Saliva-based testing has grown in use and popularity during the COVID-19 pandemic due to its ease of collection. In recent years, saliva proteome signatures toward health insights have been noted with pregnancy, Type 1 diabetes, lung cancer, and other condition areas. Collecting and analyzing saliva offers a noninvasive method of testing for individual-specific differences. This is due to the ease and cost-effectiveness of saliva collection and analysis compared to other precision medicine testing.

NIH Backs Saliva-Based Diagnostics

Research over the past 10 years now links human saliva proteins in a multitude of ways.

Research now links human saliva proteins in a multitude of ways, and in relation to health. A new platform now catalogs data on the thousands of proteins.
Salivary proteomic profiles offer large, interconnected data sets that hospitals can leverage to individualize clinical diagnoses and treatments. (Graphic: Cell Reports)

“Saliva has become an attractive body fluid for on-site, remote and real-time monitoring of oral and systemic health,” said William Lau, PhD, of the National Institutes of Health (NIH) and first author of the study. “The scientific community needs a saliva-centered information platform that keeps pace with the rapid accumulation of new data and knowledge.”

“The Human Salivary Proteome Wiki will improve salivary sciences, saliva-based diagnostics, precision medicine and dentistry, and ultimately facilitate personalized treatment for both oral and systemic diseases,” added Preethi Chander, PhD, program director of the NIDCR Salivary Biology and Immunology Program.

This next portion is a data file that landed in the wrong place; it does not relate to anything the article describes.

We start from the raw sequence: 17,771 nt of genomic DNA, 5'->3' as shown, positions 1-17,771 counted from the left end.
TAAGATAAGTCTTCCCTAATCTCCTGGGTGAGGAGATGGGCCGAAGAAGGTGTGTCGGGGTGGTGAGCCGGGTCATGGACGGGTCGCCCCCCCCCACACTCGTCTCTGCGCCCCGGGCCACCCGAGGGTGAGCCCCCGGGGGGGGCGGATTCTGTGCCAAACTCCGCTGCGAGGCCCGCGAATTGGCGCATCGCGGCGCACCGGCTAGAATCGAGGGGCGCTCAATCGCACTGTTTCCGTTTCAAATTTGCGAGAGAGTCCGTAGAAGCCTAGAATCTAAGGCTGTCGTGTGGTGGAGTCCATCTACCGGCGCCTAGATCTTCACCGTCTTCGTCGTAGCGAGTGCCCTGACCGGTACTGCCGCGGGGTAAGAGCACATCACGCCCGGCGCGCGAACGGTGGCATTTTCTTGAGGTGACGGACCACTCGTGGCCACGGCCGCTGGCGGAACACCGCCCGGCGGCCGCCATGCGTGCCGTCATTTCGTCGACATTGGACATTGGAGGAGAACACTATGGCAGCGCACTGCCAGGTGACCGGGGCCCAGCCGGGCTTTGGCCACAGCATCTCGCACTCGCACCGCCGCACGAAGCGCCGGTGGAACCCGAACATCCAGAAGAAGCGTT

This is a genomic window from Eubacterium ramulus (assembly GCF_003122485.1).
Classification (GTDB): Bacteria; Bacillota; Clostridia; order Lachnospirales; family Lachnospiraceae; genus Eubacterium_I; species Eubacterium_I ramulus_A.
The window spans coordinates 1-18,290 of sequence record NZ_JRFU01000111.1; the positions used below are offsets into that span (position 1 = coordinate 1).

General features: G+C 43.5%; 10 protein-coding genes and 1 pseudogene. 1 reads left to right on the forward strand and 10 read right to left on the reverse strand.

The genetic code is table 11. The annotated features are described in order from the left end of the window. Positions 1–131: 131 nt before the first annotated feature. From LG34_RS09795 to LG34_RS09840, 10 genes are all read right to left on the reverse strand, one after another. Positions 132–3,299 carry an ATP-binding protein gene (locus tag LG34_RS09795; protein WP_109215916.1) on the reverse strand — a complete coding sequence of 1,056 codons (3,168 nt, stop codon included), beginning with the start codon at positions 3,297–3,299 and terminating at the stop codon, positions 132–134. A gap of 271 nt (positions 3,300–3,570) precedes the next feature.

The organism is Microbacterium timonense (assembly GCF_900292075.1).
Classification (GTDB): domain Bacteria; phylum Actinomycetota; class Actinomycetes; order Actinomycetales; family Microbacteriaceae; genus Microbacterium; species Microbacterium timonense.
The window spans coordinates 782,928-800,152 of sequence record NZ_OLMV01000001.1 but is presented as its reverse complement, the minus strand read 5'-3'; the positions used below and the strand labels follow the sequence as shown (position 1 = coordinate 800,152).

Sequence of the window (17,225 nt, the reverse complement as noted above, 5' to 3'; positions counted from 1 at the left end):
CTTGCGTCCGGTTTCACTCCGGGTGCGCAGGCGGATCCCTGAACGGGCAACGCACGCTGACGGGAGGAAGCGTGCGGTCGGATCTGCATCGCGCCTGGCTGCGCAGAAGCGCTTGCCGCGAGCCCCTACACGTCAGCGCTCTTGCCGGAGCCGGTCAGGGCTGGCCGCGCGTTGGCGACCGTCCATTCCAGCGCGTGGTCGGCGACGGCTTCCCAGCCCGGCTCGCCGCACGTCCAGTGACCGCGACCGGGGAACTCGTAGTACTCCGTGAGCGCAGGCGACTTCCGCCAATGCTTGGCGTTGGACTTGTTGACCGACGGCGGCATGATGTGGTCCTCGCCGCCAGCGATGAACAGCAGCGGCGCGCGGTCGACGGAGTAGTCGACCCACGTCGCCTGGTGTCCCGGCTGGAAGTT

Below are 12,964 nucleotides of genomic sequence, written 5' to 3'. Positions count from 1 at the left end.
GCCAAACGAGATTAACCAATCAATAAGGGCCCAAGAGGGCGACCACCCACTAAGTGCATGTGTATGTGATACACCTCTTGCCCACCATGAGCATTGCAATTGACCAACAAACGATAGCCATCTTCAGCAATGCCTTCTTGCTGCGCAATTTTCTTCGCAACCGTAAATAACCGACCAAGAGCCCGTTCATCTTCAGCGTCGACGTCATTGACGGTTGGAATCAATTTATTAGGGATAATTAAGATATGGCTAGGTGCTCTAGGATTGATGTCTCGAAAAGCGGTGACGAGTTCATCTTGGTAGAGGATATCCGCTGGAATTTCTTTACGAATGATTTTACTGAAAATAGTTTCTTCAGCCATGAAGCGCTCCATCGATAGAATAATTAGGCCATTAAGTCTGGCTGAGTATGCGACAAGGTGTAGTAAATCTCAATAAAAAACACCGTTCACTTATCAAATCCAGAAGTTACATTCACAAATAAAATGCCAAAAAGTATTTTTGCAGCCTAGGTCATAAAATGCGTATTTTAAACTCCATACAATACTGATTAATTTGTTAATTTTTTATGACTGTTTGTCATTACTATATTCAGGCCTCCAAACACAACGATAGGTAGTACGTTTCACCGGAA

The saliva-based database will continue to improve in the upcoming years as researchers are able to submit proposals to add, alter, or remove data if there is scientifically valid research supporting the requested changes. This helps to improve the database while also ensuring that the quality of the database continues to improve.

Hospitals that are involved in clinical research will benefit from access to this free, in-depth resource because the HSP Wiki incorporates data from human disease–related studies. Hospitals that are focused on improving their precision medicine offerings will also want to monitor improvements and applications of saliva-based precision medicine treatments. By integrating emerging advances into current and developing patient offerings, hospitals will stay at the forefront of medical science.

—Caleb Williams

Related Information:

Salivary biomarker development using genomic, proteomic and metabolomic approaches

Human Salivary Proteome Wiki

Salivary Protein Database Could Benefit Precision Medicine

New wiki on salivary proteins may transform diagnostic testing, personalized medicine

Salivary proteome signatures in the early and middle stages of human pregnancy with term birth outcome

Saliva Proteomics Analysis Offers Insights on Type 1 Diabetes Pathology in a Pediatric Population

Biochemical Markers of Saliva in Lung Cancer: Diagnostic and Prognostic Perspectives

Searching Saliva for Signs of Disease

NICDR Salivary Biology & Immunology Program